WASHINGTON (AP) — President Barack Obama said Monday he believes the Senate has a constitutional obligation to vote on a president's nomination to the Supreme Court, staking out a position at odds with Republicans and some legal scholars.
Obama made the claim in an online video interview about his stalled nomination of U.S. Circuit Court Judge Merrick Garland. Asked if he thought the Constitution's language about "advice and consent" meant the Senate had an obligation to hold a vote, Obama told BuzzFeed News: "I do."
The Constitution says the president "shall" appoint judges to the Supreme Court "with the advice and consent of the Senate." Senate Republicans have maintained they are fulfilling their constitutional duty by choosing not to consider Garland at all.
The GOP has pointed out that in 2005, Senate Democratic leader Harry Reid argued that the Constitution doesn't say the Senate has a duty to vote on presidential nominees.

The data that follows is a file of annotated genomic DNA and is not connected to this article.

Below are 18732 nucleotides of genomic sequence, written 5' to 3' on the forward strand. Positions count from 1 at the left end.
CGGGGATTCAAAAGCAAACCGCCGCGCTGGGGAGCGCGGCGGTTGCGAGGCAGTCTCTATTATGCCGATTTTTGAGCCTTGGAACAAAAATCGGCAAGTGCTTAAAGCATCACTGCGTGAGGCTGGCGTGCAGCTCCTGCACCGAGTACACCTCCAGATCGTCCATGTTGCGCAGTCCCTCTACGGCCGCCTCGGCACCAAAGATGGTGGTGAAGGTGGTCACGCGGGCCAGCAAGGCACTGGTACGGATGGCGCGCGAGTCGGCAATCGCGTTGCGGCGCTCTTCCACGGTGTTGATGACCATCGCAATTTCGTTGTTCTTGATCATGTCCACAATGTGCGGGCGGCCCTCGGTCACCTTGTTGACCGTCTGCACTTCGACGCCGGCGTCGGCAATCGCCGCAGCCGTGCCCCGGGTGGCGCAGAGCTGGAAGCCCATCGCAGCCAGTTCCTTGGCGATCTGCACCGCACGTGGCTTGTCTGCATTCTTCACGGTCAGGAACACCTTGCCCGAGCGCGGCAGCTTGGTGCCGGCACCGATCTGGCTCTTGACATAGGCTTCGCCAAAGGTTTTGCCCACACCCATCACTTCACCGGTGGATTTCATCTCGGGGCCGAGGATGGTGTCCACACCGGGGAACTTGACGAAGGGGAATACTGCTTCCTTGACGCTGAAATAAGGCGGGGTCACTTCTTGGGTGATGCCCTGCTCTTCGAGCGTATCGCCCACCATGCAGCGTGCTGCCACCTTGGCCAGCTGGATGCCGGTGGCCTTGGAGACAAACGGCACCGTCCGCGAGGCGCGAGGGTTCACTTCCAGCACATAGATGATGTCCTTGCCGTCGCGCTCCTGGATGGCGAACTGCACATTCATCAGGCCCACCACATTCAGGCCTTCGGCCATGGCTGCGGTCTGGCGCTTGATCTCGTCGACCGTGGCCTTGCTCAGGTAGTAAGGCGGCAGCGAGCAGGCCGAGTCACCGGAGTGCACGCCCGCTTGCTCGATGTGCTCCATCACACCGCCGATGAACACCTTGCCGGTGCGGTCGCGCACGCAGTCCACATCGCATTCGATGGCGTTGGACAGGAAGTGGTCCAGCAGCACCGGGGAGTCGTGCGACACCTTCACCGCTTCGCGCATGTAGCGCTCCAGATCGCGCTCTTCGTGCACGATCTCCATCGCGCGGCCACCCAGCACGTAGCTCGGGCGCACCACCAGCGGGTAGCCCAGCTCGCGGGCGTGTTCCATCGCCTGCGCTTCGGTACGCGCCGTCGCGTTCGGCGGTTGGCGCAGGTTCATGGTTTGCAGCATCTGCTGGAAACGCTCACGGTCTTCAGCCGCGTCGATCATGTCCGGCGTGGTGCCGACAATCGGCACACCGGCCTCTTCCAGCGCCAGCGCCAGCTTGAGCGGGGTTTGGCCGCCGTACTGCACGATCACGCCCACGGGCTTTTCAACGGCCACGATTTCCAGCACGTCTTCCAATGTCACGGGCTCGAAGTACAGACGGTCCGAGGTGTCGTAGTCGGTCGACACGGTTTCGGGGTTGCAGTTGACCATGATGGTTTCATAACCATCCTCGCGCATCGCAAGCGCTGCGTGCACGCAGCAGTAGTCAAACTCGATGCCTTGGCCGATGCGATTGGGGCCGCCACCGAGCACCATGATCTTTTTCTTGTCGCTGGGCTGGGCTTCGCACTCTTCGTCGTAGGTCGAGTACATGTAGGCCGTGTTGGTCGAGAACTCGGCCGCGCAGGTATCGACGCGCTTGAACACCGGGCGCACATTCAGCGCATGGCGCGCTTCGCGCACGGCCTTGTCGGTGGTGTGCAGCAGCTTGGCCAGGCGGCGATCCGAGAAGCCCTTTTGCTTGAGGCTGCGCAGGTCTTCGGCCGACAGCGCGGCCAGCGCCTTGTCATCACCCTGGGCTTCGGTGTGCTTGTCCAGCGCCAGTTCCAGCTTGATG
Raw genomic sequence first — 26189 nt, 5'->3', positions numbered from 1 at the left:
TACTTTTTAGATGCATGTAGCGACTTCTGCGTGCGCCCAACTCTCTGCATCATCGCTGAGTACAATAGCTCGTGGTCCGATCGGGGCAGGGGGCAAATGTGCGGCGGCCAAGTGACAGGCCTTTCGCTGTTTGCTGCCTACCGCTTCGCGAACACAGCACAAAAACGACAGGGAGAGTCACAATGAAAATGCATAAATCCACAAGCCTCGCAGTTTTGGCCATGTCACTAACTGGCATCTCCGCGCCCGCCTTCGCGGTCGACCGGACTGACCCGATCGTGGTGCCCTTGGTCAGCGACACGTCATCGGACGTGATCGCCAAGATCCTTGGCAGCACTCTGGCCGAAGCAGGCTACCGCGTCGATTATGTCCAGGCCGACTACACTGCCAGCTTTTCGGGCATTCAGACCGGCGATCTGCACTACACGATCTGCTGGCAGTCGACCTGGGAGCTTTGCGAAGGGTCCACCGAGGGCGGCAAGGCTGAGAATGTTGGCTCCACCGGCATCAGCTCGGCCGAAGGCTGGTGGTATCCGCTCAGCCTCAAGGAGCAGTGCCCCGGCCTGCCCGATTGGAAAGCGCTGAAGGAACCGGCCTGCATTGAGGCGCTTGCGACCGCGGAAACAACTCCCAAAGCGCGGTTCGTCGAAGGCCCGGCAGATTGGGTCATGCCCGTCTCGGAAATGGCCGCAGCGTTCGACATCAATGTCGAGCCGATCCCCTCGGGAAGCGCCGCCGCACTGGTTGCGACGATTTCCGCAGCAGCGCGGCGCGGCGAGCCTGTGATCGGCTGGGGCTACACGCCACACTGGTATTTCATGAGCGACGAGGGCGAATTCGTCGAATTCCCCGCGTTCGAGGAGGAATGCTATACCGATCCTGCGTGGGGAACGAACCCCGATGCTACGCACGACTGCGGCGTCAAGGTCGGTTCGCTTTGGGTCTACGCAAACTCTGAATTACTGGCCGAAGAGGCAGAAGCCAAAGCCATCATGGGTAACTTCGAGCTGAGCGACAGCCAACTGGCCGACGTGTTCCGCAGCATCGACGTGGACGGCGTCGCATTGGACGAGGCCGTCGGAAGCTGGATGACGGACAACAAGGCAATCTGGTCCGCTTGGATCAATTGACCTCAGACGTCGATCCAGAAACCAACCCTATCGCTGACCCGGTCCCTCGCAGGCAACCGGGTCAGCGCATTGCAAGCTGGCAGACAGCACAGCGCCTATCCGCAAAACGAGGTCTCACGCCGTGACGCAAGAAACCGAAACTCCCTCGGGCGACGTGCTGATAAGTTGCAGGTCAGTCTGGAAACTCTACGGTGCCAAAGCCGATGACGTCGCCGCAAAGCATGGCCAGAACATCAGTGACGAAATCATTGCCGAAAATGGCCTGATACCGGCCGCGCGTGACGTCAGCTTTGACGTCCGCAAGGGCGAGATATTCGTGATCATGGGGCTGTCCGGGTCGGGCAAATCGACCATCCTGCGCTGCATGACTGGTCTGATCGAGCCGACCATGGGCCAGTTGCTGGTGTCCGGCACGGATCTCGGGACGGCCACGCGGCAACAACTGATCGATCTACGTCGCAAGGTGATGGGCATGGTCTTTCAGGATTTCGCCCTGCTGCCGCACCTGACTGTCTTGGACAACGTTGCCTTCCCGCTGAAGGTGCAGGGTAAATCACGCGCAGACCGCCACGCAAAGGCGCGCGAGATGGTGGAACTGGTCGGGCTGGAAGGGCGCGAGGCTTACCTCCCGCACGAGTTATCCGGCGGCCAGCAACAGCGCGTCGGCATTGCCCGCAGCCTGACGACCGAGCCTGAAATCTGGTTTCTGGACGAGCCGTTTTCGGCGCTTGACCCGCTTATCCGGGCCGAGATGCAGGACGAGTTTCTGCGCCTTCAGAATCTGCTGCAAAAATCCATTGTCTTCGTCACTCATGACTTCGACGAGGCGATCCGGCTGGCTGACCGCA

Months of efforts by the White House to build up political pressure on Republicans to relent and hold a vote have so far been ineffective. Although a number of Republicans have met with Garland and a few have expressed openness to hearings, GOP leadership has stood firm behind their insistence that the next president should get to choose a replacement for the late Justice Antonin Scalia.
Obama also tried to use Donald Trump's ascent as the presumptive GOP presidential nominee as another reason why a Scalia replacement shouldn't wait. With many Republicans openly questioning Trump's temperament and principles, Democrats have said it's too risky to let Trump pick the next justice if he's elected in November.
"Precisely because this election year has been so crazy, because we have a number of Republicans say that they're concerned about their nominee, it shows why you can't politicize a Supreme Court vacancy," Obama said.
In the interview, Obama said erroneously that Garland had been "confirmed unanimously" by the Senate to the U.S. Court of Appeals for the District of Columbia Circuit. Garland was confirmed on a vote of 76-23 in 1997.
Associated Press writer Josh Lederman contributed to this report.